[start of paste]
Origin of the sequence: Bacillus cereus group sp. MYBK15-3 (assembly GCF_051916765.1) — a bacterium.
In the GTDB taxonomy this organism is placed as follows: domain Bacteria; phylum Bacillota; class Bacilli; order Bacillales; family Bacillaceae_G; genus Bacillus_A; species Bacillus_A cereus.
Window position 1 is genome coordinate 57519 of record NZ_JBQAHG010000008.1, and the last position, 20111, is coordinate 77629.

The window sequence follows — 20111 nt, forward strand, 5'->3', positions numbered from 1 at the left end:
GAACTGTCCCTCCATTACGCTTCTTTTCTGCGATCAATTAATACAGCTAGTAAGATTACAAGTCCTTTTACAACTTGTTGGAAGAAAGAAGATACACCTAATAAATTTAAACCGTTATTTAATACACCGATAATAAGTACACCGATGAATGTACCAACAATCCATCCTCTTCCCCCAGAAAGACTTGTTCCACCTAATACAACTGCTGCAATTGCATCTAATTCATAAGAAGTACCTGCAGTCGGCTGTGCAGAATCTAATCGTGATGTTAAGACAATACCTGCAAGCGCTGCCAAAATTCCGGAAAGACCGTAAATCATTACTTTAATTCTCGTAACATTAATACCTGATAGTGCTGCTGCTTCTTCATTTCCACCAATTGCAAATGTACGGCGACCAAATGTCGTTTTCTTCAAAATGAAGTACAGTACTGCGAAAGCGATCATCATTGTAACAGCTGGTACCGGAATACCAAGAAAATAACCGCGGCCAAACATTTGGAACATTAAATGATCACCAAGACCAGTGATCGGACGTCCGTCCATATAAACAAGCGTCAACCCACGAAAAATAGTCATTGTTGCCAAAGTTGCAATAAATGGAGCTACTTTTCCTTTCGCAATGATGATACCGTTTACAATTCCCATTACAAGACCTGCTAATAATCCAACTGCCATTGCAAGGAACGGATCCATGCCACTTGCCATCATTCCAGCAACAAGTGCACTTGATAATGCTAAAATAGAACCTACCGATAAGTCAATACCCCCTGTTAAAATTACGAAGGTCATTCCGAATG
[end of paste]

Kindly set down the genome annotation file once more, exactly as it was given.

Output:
Origin of the sequence: Bacillus cereus group sp. MYBK15-3 (assembly GCF_051916765.1) — a bacterium.
In the GTDB taxonomy this organism is placed as follows: domain Bacteria; phylum Bacillota; class Bacilli; order Bacillales; family Bacillaceae_G; genus Bacillus_A; species Bacillus_A cereus.
Window position 1 is genome coordinate 57519 of record NZ_JBQAHG010000008.1, and the last position, 20111, is coordinate 77629.

The window sequence follows — 20111 nt, forward strand, 5'->3', positions numbered from 1 at the left end:
GAACTGTCCCTCCATTACGCTTCTTTTCTGCGATCAATTAATACAGCTAGTAAGATTACAAGTCCTTTTACAACTTGTTGGAAGAAAGAAGATACACCTAATAAATTTAAACCGTTATTTAATACACCGATAATAAGTACACCGATGAATGTACCAACAATCCATCCTCTTCCCCCAGAAAGACTTGTTCCACCTAATACAACTGCTGCAATTGCATCTAATTCATAAGAAGTACCTGCAGTCGGCTGTGCAGAATCTAATCGTGATGTTAAGACAATACCTGCAAGCGCTGCCAAAATTCCGGAAAGACCGTAAATCATTACTTTAATTCTCGTAACATTAATACCTGATAGTGCTGCTGCTTCTTCATTTCCACCAATTGCAAATGTACGGCGACCAAATGTCGTTTTCTTCAAAATGAAGTACAGTACTGCGAAAGCGATCATCATTGTAACAGCTGGTACCGGAATACCAAGAAAATAACCGCGGCCAAACATTTGGAACATTAAATGATCACCAAGACCAGTGATCGGACGTCCGTCCATATAAACAAGCGTCAACCCACGAAAAATAGTCATTGTTGCCAAAGTTGCAATAAATGGAGCTACTTTTCCTTTCGCAATGATGATACCGTTTACAATTCCCATTACAAGACCTGCTAATAATCCAACTGCCATTGCAAGGAACGGATCCATGCCACTTGCCATCATTCCAGCAACAAGTGCACTTGATAATGCTAAAATAGAACCTACCGATAAGTCAATACCCCCTGTTAAAATTACGAAGGTCATTCCGAATG